On following up with the retailer, I discovered the missing piece was dispatched with another transport company, who (after another call) I found had also attempted delivery a week earlier and they had been given the wrong number by the retailer and hadn’t been able to contact me about their attempted delivery. Anyway after about 6 phone calls, 2 weeks and endless frustration I finally got everything that I ordered.

This online retailer thought that outsourcing delivery to various transport companies would no doubt be the most “efficient” and “cost effective” approach. However, they totally failed to understand that the customer experience with them is only complete when the goods have been received by the customer. The poor experience I had, even though it was well after I had placed the order, was still with the retailer in my mind – not the transport company.

Online retailers must understand that that they can’t outsource customer service to transport companies who are just in the business of moving stuff around, service is still their responsibility until the product is finally delivered.

Google Is Building A Same-Day Amazon Prime Competitor, “Google Shopping Express”

TechCrunch

google-checkoutGoogle is stealthily preparing to launch an Amazon Prime competitor called “Google Shopping Express.” According to one source the service will be $10 or $15 cheaper than Amazon Prime, so $69 or $64 a year and offer same-day delivery from brick-and-mortar stores like Target, Walmart, Walgreens and Safeway (though no specifics were mentioned by our sources).

When and if it launches, the product will be a competitor to Amazon Prime, eBay Now, Postmates’ “Get It Now” and even smaller startups like Instacart.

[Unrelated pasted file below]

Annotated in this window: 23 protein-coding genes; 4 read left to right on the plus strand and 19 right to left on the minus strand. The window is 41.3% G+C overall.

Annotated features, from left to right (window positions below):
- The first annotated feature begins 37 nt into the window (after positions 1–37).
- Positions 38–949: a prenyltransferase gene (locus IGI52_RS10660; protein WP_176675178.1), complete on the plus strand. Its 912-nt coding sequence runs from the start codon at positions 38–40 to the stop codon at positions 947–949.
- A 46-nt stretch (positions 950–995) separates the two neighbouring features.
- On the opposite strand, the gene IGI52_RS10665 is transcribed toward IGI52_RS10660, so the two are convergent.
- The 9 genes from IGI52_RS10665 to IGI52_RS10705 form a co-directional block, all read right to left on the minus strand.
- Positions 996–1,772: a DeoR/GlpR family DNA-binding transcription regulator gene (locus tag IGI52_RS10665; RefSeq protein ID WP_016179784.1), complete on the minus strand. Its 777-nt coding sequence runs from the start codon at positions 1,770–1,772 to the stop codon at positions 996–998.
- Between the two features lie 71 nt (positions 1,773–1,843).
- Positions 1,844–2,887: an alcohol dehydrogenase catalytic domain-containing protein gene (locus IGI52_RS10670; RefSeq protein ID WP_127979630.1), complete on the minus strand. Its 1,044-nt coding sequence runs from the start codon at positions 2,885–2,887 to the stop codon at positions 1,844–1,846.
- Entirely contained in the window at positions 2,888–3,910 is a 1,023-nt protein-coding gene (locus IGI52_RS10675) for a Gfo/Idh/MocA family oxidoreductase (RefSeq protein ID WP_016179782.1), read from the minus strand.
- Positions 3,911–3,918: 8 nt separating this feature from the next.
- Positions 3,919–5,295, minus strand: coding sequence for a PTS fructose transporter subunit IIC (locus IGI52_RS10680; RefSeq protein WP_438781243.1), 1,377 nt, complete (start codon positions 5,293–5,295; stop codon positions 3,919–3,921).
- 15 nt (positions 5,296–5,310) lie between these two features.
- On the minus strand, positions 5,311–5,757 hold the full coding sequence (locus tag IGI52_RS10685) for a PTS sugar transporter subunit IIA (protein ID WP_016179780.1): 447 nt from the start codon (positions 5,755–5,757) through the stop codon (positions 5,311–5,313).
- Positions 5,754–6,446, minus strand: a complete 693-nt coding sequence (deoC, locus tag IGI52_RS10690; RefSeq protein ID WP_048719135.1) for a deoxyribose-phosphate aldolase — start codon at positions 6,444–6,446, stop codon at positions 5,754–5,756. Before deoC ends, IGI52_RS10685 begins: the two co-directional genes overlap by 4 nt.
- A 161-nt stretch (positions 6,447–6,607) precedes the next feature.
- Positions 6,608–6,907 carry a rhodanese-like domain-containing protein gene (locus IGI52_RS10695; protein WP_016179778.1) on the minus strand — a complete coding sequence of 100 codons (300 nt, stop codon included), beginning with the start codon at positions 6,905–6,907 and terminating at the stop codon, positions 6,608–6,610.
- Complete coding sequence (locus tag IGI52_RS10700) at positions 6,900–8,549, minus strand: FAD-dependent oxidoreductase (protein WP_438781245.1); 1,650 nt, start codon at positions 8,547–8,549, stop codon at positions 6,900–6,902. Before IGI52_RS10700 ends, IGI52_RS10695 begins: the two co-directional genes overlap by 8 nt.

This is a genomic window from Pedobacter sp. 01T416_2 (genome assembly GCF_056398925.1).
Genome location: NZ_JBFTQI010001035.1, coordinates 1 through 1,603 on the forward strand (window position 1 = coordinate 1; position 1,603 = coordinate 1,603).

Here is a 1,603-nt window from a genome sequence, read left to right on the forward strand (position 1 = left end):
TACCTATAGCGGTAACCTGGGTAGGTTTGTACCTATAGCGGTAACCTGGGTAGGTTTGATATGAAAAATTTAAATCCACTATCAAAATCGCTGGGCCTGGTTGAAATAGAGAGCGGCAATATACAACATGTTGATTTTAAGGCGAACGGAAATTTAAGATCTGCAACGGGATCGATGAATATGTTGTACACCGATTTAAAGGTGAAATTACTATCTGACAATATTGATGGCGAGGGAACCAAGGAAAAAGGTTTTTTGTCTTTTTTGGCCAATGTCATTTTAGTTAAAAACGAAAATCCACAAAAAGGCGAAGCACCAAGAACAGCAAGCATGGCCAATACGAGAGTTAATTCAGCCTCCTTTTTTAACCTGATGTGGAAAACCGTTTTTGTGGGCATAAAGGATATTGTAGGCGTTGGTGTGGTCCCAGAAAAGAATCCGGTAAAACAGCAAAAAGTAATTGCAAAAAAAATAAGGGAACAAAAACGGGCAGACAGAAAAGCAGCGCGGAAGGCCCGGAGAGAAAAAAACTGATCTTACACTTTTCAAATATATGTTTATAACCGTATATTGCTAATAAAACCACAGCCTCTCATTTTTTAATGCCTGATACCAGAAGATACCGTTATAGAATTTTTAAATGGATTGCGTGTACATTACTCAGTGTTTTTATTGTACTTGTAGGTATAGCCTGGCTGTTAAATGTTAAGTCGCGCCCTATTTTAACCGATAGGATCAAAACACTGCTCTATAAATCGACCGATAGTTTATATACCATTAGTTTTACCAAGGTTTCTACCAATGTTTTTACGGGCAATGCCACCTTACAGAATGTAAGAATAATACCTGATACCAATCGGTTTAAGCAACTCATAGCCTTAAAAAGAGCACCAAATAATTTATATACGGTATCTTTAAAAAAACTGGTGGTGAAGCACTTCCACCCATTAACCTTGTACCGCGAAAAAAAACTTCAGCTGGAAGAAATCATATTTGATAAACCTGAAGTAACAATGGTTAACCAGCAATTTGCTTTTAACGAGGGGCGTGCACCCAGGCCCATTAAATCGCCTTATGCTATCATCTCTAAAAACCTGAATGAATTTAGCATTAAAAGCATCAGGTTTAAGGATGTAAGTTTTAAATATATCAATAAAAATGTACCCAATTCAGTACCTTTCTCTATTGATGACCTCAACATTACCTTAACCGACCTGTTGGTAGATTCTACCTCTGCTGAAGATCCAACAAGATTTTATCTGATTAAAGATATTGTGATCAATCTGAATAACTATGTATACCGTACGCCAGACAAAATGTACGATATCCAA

We’re hearing that the project is being run by Tom Fallows, an e-commerce product manager at Google, and is an effort to focus Google’s e-commerce initiatives. Google Wallet and Google Shopping need a focal point, and serving as a “store shelf” to big-name retailers could be that in. Google has been scrambling for a way to capitalize on its advantages in the space — the fact that…

View original post 136 more words

ShopSavvy Partners With Capital One, Turns Its Mobile Wallet Into A Platform For Deals

TechCrunch

ShopSavvy, the mobile application best known for its barcode-scanning and price comparison features, is today moving into personalized deals, through a new relationship with Capital One. The app will now show Capital One deals to any of the app’s users, provided they first add their Capital One credit card to ShopSavvy’s mobile wallet. In addition to the discount the deal provides, users will also receive a $20 credit on their Capital One bill when they make their initial purchase using their card within ShopSavvy’s application.

While for ShopSavvy, the move means the app is again growing its feature set to go beyond just price comparisons, for Capital One, it’s more about trying to establish a foothold in the emerging mobile wallet ecosystem.

“The reason it’s interesting to us,”  ShopSavvy CEO John Boyd explains, “is that it actually provides content to our customers. When they make a purchase of $40 or…

View original post 563 more words